Sue's voiceover plays over this. Transcript follows below:

    It's not just on 13 Reasons Why, it's also knowing a friend who has suicided, and I think probably the biggest risk factor for somebody to suicide is knowing somebody who has suicided. Whether it be a family member or a friend or just somebody they know in their school. And I think it's really important the parents have that conversation and I think it depends on their stage of development and how young they are and what their experience but I think going from a position of grief and say, "Gosh, wasn't that really sad for that young person, that they had felt that way that they could take their own life?"

    So exploring what your young person thinks about what happens after death is really helpful because you may not realize that they're thinking this stuff and then go, "Have you ever felt like that?" Actually bring it out. "Have you felt like that? And if you have, that's really sad that you feel like that and you've lost that hope that keeps people going. I really need - you need - we need to talk about it if you feel like that. Please if you feel like that and you get thoughts like that, just come and talk; it doesn't matter what time of the day or night, come and tell me because that's much better than carrying it on your own."

    White background. Image of Classification Office logo with Massey University logo. Text on screen reads: Office of Film and Literature Classification Te Tari Whakarōpū Tukuata, Tuhituhinga. www.classificationoffice.govt.nz; and Massey University Te Kunenga ki Pūrehuroa University of New Zealand, College of Humanities and Social Sciences. End of clip.

    With thanks to Drs. Sue Bagshaw of the Collaborative Trust and Claire Henry of Massey University. Ka pai!

  • Checking your emotions

    Video transcript - Checking your emotions

    The video clip is 59 seconds long. White background. A small pause button appears on screen before turning into the Minds Over Media logo, which reads "Minds Over Media. Watch carefully. Think critically." Dr Sue Bagshaw's name appears on screen alongside that of the Collaborative Trust. The title of the video, Talking to young people: Checking your emotions appears on screen.

    Sue's voiceover plays over this. Transcript follows below:

    It's really important for parents to contain your own emotional response before you actually go and talk to your young person, because otherwise the two get conflicted and you don't actually get a good message across. All you get across is your anger, and grief, and horror that this is my child doing this stuff.

    [CLIP FROM RIVERDALE] We're your parents. [EMOTIONAL MUSIC PLAYS]

    Sue: I love the t-shirt says "No you calm down" because you know adults are really good at kind of [exasperate sigh] going off. We all are! We all lose our prefrontal cortex from time to time and so it's important to just calm yourself before you actually bring it up with your young person. But it is good to bring it up because then you can discuss that time and that's a learning time for everybody then.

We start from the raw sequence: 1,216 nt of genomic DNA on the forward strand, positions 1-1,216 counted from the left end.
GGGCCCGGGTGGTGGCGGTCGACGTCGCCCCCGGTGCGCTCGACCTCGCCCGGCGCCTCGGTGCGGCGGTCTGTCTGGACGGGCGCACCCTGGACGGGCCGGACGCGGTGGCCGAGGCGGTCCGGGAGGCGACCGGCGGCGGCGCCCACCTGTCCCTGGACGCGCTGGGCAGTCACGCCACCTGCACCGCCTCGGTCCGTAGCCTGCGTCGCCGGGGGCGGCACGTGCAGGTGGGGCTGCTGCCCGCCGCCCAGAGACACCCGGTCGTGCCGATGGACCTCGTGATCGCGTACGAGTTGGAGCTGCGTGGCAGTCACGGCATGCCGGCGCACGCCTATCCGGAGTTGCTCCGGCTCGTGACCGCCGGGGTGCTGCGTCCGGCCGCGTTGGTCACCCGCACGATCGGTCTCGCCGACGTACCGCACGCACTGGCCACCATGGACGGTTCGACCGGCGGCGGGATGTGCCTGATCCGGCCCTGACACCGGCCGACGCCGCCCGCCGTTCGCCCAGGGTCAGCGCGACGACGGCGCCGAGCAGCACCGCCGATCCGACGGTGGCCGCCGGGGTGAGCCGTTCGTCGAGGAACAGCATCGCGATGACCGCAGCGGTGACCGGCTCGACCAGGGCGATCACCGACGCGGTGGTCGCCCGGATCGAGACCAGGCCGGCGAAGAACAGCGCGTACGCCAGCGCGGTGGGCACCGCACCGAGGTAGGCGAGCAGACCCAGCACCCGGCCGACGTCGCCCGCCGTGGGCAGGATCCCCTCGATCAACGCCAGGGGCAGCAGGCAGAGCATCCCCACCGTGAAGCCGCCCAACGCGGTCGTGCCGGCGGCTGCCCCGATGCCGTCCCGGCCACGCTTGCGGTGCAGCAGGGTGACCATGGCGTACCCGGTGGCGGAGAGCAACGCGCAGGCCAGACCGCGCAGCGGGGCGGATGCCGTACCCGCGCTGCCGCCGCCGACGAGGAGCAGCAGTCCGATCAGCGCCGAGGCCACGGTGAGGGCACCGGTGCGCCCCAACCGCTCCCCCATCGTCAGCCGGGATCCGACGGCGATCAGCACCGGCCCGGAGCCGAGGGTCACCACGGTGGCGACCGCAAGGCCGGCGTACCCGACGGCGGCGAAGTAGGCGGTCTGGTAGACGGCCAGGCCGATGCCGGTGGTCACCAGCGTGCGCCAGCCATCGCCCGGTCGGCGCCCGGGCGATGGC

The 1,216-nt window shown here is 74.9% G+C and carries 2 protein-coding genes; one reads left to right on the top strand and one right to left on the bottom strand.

White background. Image of Classification Office logo with Massey University logo. Text on screen reads: Office of Film and Literature Classification Te Tari Whakarōpū Tukuata, Tuhituhinga. www.classificationoffice.govt.nz; and Massey University Te Kunenga ki Pūrehuroa University of New Zealand, College of Humanities and Social Sciences. End of clip.

    With thanks to Drs. Sue Bagshaw of the Collaborative Trust and Claire Henry of Massey University. Ka pai!

  • How we classify

    Video transcript - How we classify

    This video clip is 2 minutes long. It is an animation. Red cinema curtains pull back, and show a PG label.

    A voice over plays over an animation, which follows a person watching a film between a pink rabbit and a fox. The film makes the person remember crying by a grave, but the rabbit and the fox have a good time. At the end of the animation, the person is watching the film on their phone, tablet, picking out a disc, and at the cinema.

    The transcript for the voice-over follows below:

    Have you ever gone to a film where there was something that made you anxious? Scared? Maybe even dug up some unpleasant memories? We watch films mostly to have a good time, and be informed, but not harmed by its content. Classifications are important so consumers are empowered to choose what is right for them. But who makes these classifications? In New Zealand, it’s us! The Classification Office. Before films come out in New Zealand, one of our classification advisors watches it, and looks out for: sex, horror, crime, cruelty, and violence, as well as offensive language and self-harm content. We give the film a rating based on what we saw, as well as a brief description of the strongest content in the film. It’s not just films. We look at games, books, and all sorts of publications. It can even be a t-shirt.

    We can classify almost anything that needs to be restricted. Everyone has different life experiences and needs. Classifications act as way for people to know what kind of content is in a film. So next time, take a look at the classification. Watch carefully, think critically.

    Visit our website at classificationoffice.govt.nz